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Their Voice: Eric Mitchell leaves a legacy of speaking up for the disability community

 

 

There is a void in the disability community that will never be filled. This week many organizations and individuals with disabilities mourn the loss of Eric Mitchell. Eric has been a strong voice for more than 20 years for those who otherwise might not be heard.

Eric spent over 20 years working at the Disability Law Center. His colleagues there expressed their sentiments via Facebook: “The DLC is deeply saddened by the passing of our dear colleague and friend Eric Mitchell. His passing is an enormous loss for our community. Eric was a tireless advocate and an unwavering voice of empowerment for people with disabilities. He was the embodiment of our core values of integrity, compassion and impact and always challenged us to do more and do better on behalf of the most vulnerable among us. He will be greatly missed, but the impact of his legacy will live on.”

Eric also had a consulting company, “Fifth Ocean” where his legacy will be the meaningful work that he did for nonprofit agencies who used his services. In working with nonprofits, it was Eric’s goal to help them create and live by values that reflected significance. Eric connected personally with nonprofit organizations and helped in their development by helping leadership learn to communicate with their teams openly and transparently.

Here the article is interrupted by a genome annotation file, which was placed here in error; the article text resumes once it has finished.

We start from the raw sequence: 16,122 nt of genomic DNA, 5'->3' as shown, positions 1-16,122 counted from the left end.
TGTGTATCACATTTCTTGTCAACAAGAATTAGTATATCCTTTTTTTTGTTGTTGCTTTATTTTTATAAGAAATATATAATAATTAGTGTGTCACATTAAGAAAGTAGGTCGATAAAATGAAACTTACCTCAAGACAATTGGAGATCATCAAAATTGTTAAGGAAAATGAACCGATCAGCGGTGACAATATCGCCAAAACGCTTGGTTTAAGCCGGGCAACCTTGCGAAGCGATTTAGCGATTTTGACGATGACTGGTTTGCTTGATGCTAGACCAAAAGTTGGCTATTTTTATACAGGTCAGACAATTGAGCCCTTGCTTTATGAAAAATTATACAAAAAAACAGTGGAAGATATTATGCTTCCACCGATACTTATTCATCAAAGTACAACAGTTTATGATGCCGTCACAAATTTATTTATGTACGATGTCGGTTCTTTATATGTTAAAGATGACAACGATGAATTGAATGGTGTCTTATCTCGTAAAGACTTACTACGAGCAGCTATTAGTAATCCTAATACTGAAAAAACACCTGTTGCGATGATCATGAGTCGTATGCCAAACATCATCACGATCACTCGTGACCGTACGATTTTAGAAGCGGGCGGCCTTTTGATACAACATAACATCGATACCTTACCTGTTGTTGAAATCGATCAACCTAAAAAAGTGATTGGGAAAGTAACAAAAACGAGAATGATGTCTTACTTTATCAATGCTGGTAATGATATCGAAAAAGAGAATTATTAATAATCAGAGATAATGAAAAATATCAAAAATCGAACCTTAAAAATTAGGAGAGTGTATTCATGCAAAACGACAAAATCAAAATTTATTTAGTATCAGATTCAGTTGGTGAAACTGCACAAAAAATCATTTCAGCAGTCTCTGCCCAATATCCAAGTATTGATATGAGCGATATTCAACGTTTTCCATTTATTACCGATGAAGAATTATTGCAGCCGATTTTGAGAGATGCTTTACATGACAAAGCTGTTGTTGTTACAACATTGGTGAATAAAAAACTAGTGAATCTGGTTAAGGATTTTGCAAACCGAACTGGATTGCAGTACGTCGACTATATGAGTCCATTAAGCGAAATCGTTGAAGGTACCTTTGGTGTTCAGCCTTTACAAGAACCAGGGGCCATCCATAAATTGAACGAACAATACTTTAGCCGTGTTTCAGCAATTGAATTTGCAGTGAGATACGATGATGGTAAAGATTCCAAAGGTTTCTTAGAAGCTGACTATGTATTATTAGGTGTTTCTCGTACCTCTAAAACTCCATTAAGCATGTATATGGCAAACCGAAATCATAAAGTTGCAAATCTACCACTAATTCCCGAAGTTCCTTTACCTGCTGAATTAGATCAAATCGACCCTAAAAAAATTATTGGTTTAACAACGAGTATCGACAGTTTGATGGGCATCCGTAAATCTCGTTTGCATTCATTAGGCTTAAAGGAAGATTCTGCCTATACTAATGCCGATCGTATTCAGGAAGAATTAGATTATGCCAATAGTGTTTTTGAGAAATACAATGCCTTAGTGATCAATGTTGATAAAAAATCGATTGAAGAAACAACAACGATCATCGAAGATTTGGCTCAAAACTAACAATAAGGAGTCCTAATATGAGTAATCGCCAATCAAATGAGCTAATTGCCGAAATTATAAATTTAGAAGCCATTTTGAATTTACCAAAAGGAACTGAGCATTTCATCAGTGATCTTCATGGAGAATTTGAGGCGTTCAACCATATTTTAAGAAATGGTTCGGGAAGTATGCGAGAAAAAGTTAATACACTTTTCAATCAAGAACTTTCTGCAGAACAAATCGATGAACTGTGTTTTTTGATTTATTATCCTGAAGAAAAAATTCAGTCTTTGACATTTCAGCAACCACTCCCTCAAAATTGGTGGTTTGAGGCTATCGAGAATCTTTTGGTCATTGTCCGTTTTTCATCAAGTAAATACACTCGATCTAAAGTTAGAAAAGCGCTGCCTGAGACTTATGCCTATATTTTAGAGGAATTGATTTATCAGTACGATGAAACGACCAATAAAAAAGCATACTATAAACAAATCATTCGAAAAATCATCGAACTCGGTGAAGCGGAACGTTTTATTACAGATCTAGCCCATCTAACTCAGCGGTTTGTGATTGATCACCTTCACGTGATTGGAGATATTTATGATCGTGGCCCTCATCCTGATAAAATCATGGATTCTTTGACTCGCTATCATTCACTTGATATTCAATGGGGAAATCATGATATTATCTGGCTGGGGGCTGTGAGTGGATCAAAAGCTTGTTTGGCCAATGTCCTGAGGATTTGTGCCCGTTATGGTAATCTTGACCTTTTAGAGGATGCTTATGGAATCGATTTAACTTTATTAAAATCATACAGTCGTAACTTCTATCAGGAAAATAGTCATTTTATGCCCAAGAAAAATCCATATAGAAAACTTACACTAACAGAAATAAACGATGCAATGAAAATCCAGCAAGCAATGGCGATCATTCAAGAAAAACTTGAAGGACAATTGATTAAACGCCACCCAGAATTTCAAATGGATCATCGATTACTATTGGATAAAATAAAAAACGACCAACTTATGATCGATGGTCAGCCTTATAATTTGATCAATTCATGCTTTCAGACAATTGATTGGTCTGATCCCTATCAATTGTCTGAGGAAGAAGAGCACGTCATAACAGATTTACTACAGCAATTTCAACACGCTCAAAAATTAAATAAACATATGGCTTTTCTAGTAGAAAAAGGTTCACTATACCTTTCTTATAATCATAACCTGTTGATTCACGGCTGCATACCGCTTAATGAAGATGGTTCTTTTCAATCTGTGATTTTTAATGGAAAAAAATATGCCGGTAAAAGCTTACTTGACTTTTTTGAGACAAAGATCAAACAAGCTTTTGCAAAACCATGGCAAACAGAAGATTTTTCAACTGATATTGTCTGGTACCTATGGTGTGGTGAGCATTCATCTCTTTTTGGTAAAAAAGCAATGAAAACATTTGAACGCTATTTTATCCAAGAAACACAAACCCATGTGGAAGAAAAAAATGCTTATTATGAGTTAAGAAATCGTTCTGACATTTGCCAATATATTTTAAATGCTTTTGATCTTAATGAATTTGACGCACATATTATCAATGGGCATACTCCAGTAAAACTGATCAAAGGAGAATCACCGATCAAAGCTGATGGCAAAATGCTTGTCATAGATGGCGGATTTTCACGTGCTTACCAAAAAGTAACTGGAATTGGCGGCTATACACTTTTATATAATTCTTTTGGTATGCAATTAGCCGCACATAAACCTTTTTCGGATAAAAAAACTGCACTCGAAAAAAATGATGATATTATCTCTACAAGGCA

One such organization, “Kids Who Count”, honored Eric on their social media page: “We are saddened by the loss of this beautiful person. Eric Mitchell supported several nonprofits and Kids Who Count is deeply grateful to have been one of those fortunate organizations. His guidance and strategic thinking helped us during critical periods of growth and change. Eric’s passion for our mission was contagious and his dedication to children with special needs will live on in our work.”

Executive Director of Kids Who Count and close friend of Eric’s, Kelsey Lewis personally added, “Eric touched so many through his tireless dedication to the non-profit community.” Eric was involved in other organizations such as Art Access, The Road Home, Community Action and Fourth Street Clinic to name a few.

Another very close friend and previous colleague, Fraser Nelson, Vice President of Business Innovation at Salt Lake Tribune, said that Eric was “born with a spine of justice running through him.” When asked what to describe what drew Eric to the disability community she stated, “His passion was always there, it was in utero.”

Associate Director of Community Outreach at the Melisa Nellesen Center for Autism, Laurie Bowen said of her close friend, “Eric walked the walk. He not only helped those in need but also helped the people who were helping them.” She continued, “Eric helped people be more confident in themselves and taught them to have an impact on others.”

With such a legacy, it is clear that no one person will ever come along and replicate all that he accomplished. But I think that Eric can rest peacefully knowing how many people he corroborated with who are committed to passing on his passion and commitment to a community who will never have enough people advocating for them.

Peter Strople said, “Legacy is not leaving something for people, it’s leaving something in people.” Eric, after talking to so many of the people’s whose lives you have touched, your legacy lives on.

 

Monica Villar, Their Voice

 

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